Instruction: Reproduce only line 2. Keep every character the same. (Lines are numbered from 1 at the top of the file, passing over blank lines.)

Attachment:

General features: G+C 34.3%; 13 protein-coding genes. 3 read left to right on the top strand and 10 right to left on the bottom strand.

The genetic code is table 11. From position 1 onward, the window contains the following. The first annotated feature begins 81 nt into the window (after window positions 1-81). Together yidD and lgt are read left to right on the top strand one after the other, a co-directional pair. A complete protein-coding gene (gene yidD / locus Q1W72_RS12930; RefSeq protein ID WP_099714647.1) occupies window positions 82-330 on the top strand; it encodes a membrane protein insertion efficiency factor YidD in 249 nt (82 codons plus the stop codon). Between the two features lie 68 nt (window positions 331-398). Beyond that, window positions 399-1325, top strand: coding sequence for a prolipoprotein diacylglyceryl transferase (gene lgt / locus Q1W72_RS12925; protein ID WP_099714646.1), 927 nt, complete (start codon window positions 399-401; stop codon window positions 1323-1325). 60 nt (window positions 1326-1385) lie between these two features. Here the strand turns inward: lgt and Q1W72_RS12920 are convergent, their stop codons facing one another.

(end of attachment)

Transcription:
The genetic code is table 11. From position 1 onward, the window contains the following. The first annotated feature begins 81 nt into the window (after window positions 1-81). Together yidD and lgt are read left to right on the top strand one after the other, a co-directional pair. A complete protein-coding gene (gene yidD / locus Q1W72_RS12930; RefSeq protein ID WP_099714647.1) occupies window positions 82-330 on the top strand; it encodes a membrane protein insertion efficiency factor YidD in 249 nt (82 codons plus the stop codon). Between the two features lie 68 nt (window positions 331-398). Beyond that, window positions 399-1325, top strand: coding sequence for a prolipoprotein diacylglyceryl transferase (gene lgt / locus Q1W72_RS12925; protein ID WP_099714646.1), 927 nt, complete (start codon window positions 399-401; stop codon window positions 1323-1325). 60 nt (window positions 1326-1385) lie between these two features. Here the strand turns inward: lgt and Q1W72_RS12920 are convergent, their stop codons facing one another.